Utah State University and the Sigma Nu fraternity adjacent campus are accused of projecting a "false image" to students interested in joining the chapter, according to a lawsuit filed Tuesday by the parents of deceased pledge Michael Starks.

George and Jane Starks, of Salt Lake City, are seeking an undisclosed amount of money to help them recoup medical and funeral costs, as well as general damages and money they believe their 18-year-old son was entitled to before his untimely alcohol-poisoning death last November.

The suit, filed in 1st District Court in Logan, says that Michael and his parents, along with other incoming students, were unaware of the "actual character" of Sigma Nu. Had they "known the sordid history" of the fraternity, they "would never have allowed their sons to pledge."

The suit also claims the university has a close relationship with the "Greek" community and encourages incoming students to get involved with it, even telling them that being a part of any one of the affiliated fraternities or sororities "will not only help you through college, but through life."

USU spokesman John DeVilbiss said sororities and fraternities that are still affiliated with the school have gone on without such problems. Calling such organizations "an asset to any institution," he said students belonging to the "Greek" system "often do better in school," stay through graduation and have a built-in support group that promotes a loyal association with the school.

"But that is easily overshadowed," he said. "This tragedy has overshadowed everything. We understand how hard it has been for the family but it has also been very hard for us."

While participating in a "capture," Michael Starks was bound with cords, taken to a different location, body painted and forced to drink alcohol in order to be admitted to the fraternity. His body was later found to contain more than four times the legal limit of alcohol. The lawsuit alleges that USU has for years been familiar with the "traditional events" associated with Rush Week.

"Michael Starks and his family took the bait and did indeed 'think Greek.' They never thought, however, that the Greek system at USU … were an uncontrolled, unsupervised, alcohol-driven school program where USU enrolled fraternity and sorority students were allowed, if not encouraged, to break the law year after year with the knowledge and consent of USU administration," the lawsuit states. It also states USU "negligently failed and refused to supervise, discipline or control" fraternity activities, including underage drinking and other illegal actions.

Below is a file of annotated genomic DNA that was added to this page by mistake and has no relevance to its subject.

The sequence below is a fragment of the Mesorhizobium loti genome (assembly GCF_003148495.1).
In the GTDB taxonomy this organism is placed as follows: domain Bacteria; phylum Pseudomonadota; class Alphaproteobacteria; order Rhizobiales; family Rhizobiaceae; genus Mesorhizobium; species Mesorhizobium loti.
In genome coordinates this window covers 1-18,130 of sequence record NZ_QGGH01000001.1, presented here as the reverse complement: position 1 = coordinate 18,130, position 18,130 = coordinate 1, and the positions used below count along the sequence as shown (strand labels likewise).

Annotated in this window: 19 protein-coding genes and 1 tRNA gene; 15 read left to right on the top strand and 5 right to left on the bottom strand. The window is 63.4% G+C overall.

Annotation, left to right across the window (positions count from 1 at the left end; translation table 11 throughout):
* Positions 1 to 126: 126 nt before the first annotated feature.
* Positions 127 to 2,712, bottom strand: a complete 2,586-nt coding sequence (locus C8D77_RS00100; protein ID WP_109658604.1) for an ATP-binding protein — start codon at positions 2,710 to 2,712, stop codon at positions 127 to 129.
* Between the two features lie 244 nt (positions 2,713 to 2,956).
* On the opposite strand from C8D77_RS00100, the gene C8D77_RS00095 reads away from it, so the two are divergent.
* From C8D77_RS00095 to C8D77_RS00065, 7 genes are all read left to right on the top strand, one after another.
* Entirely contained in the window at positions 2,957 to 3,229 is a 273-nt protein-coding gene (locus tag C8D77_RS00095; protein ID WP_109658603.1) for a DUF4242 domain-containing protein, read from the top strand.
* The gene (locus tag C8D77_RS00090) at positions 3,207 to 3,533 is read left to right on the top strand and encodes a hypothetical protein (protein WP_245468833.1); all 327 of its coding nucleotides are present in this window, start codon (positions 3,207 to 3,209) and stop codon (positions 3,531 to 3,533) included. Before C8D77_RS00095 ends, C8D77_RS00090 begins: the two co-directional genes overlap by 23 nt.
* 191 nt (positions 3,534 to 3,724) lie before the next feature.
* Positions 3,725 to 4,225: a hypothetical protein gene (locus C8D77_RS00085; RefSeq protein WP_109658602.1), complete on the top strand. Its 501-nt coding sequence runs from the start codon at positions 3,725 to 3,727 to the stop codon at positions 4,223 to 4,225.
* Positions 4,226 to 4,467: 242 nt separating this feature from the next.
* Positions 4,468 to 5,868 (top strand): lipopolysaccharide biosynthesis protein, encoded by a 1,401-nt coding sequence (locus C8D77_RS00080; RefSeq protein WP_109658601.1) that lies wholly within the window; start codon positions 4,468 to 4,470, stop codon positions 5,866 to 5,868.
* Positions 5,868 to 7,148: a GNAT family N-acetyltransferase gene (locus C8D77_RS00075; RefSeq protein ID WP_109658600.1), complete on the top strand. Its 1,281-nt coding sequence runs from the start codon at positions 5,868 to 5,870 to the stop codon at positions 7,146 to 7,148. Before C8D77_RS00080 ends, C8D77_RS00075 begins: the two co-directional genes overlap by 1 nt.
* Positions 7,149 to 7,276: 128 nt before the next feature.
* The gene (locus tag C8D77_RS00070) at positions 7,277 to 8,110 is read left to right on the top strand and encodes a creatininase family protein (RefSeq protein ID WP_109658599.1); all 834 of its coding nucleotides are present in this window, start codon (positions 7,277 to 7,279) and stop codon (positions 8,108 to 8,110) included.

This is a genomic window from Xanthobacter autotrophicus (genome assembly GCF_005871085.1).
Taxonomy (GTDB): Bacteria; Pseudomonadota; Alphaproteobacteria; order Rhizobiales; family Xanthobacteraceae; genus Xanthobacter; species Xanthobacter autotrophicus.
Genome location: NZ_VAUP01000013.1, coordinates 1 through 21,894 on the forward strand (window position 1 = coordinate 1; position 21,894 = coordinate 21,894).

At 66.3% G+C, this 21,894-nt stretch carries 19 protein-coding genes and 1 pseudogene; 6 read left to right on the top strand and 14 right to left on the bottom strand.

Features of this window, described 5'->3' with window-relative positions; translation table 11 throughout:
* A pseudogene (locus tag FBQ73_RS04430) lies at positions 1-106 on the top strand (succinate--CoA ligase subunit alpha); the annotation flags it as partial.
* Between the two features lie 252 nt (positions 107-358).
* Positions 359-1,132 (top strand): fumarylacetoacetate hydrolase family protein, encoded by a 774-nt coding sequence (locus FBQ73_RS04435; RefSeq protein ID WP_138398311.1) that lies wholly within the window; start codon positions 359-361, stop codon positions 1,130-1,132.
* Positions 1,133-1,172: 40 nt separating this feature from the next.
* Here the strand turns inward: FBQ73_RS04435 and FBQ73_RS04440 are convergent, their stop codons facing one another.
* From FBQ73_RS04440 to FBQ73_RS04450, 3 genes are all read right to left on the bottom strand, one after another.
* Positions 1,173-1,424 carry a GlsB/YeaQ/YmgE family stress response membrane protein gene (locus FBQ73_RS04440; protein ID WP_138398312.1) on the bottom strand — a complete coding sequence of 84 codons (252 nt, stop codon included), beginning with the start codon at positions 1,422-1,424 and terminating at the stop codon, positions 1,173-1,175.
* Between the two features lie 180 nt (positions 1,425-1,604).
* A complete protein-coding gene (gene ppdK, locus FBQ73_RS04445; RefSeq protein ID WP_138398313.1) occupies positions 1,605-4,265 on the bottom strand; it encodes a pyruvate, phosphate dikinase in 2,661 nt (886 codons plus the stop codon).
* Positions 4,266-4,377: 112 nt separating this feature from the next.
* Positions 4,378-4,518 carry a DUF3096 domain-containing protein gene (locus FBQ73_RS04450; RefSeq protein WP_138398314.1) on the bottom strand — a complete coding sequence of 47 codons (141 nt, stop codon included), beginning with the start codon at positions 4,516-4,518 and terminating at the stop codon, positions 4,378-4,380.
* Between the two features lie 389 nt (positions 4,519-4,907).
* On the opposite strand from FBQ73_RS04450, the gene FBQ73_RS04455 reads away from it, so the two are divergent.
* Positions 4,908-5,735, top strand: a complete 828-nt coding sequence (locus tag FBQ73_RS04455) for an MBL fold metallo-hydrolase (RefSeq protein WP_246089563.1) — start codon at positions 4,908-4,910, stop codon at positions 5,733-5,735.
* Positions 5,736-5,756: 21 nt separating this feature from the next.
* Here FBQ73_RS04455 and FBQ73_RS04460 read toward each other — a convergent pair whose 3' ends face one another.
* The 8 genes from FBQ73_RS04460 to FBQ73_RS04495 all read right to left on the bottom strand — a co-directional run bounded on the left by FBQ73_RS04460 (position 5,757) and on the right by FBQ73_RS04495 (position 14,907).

"Any suggestion that the university would knowingly encourage or allow such a thing is incorrect. The safety and well being of all of our students are a primary concern. We take issue, however, regarding the university's responsibility to students participating in off-campus, non-university activities," DeVilbiss said.

DeVilbiss said the school has been sued in the past, but not for anything "quite like this." He said the school affiliates with more than 200 organizations, but few, if any, have staff guidance or oversight, which is not required for off-campus endeavors.

Logan Police charged Sigma Nu and its sister organization Chi Omega, and 12 USU students with hazing. But prosecutors have dismissed all but five who served minimal jail time for supplying the alcohol or obstructing justice by hiding the bottle. DeVilbiss said USU's judicial officer has conducted reviews of the each students involved in Michael Starks' death, resulting in various undisclosed consequences.

George Starks told the Deseret News last week that the results did little to send a strong message to young people about hazing.

"It is tragically disappointing to back off of the prosecution rather than to drive home the position," he said. "We are not willing to be forceful in the prosecution of the problem."

Sigma Nu and Chi Omega, which disbanded their Logan chapters, reached undisclosed out-of-court settlements with the Starks family.

e-mail: wleonard@desnews.com